Ask The Wanderer: Hill Country Antiquing & BBQ
Wed March 6, 2013 1:59 pm

I’m always fielding questions from my friends and family about the best things to do and see in Texas. (There’s a lot.) So, I thought, why not share some of these exchanges with you? And if you have questions (or suggestions!) of your own, please post them in the comments below!

Dear Wanderer,

I’m coming to Austin for a week. Would you suggest some places in the nearby Hill Country to go to see interesting towns/go antiquing/eat great BBQ?

Thank you,

Exhausted New York editor


Hello, Exhausted editor! 

Here are a few suggestions off the top of my head… 

Fredericksburg is the obvious answer, since it has the most bustling Main Street. I suggest Vaudeville and Carol Hicks Bolton Antiquities. (See Texas Monthly style contributor Kristie Ramirez’s photos of both here.) There are a ton of wineries/tasting rooms springing up all along Highway 290 too. One of the best known is Becker Vineyards, but you can consult TexasWineTrail.com for a full list. If you’re looking for a quiet spot for lunch or dinner that’s not on the main drag (and not German food), I suggest the Fredericksburg Herb Farm, which not only has a restaurant (check out their peach cobbler below), but also has an herb garden you can stroll through, a gift shop with handmade lotions and soaps, a spa, and 14 small cottages.

 

On your way to F’burg from Austin, you’ll drive through Johnson City (yes, LBJ’s hometown). My coworker Courtney and I spent a couple of days rooting around there last summer; you can read her guide here. Pieces of the Past is worth the stop. They have a yard full of cool finds, like these metal letters (below) and a bunch of salvaged doors. I know Texas hotelier Liz Lambert is a regular customer. We were also more than happy to sample a flight of the craft brews at Pecan Street Brewing.

Wimberley also has a lively little square. My picks are the Leaning Pear for lunch, the Wimberley Pie Company (which I believe is cash only) for dessert, the Wild West Store for a consultation with the Boot Whisperer (she has an uncanny ability to pick out the perfect pair of vintage boots for you just by looking at your feet; looks like she may be appointment only these days though), and the Old Mill Store. Although I haven’t been to either Wimberley Glassworks or the Old Oaks Ranch (an alpaca farm with ranch tours on Saturdays), I hear good things about both.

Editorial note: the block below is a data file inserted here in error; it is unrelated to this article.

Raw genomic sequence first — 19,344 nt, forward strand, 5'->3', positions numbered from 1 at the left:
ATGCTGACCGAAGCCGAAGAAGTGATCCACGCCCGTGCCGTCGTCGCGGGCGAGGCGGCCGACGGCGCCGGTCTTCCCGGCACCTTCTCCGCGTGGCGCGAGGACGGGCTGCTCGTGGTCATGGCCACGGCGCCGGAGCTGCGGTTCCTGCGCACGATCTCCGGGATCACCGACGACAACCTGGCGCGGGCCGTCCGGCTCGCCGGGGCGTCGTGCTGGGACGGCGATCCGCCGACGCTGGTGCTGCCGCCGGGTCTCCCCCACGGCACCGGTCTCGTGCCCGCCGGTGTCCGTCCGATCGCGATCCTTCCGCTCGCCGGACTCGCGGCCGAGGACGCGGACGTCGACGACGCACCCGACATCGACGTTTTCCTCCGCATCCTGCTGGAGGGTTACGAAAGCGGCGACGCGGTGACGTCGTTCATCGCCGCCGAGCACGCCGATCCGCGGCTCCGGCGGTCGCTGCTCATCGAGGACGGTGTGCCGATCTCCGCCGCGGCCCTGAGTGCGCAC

One of my favorite tiny Hill Country towns is Comfort. I like to stay at Riven Rock Ranch (which made my recent hotels feature) and spend the day antiquing at Blackbird Antiques (that’s Molly and Hudson, the shop’s famous pugs, below), Wilson Clements, and the 8,000-sq-ft Comfort Antique Mall. Both High’s Cafe and Store (which is perfect for a simple country breakfast) and the Plaid Goat serve as de facto community centers.

Haven’t been through Llano in awhile, but there are several antiques shops (Whimseys is one) on or near its historic square, as well as a couple of popular BBQ spots, Cooper’s and Laird’s, which is in an old house on Highway 16.

As for barbecue, I think Snow’s, in Lexington, is worth the hour-and-a-half drive east of Austin, though it’s only open on Saturday mornings (we named it the best BBQ in the state in our last comprehensive BBQ round-up, and I’m guessing it’ll be near the top again when our new list comes out in June, though Franklin BBQ in Austin is among the top rivals.)

The other classic Hill Country BBQ spots are Kreuz’s and Smitty’s, in Lockhart, and City Market (my favorite of the three, just look at that beatiful chopping block of meat!), in Luling. 

Hope this helps!

              The Wanderer

P.S. A few additional suggestions from a coworker:

And I’ll add that a good way to proceed would be to do Jordan’s trip in reverse, and take one of the prettiest drives in the state—the Devil’s Backbone—west from San Marcos. It’ll require 30 minutes of interstate driving to get there (head south on I-35), but it’s worth it. You could stop for a beer at the Devil’s Backbone Tavern, then head on to Comfort (good antiquing) and up to Fredricksburg (good antiquing, but the town itself is painfully quaint, like one great big doily). And if you don’t mind car time, you could return from Fredricksburg to Austin through Blanco instead of Johnson City—the pies at the Blanco Bowling Club Café are pretty spectacular, provided you’re cool with meringue.

 

 

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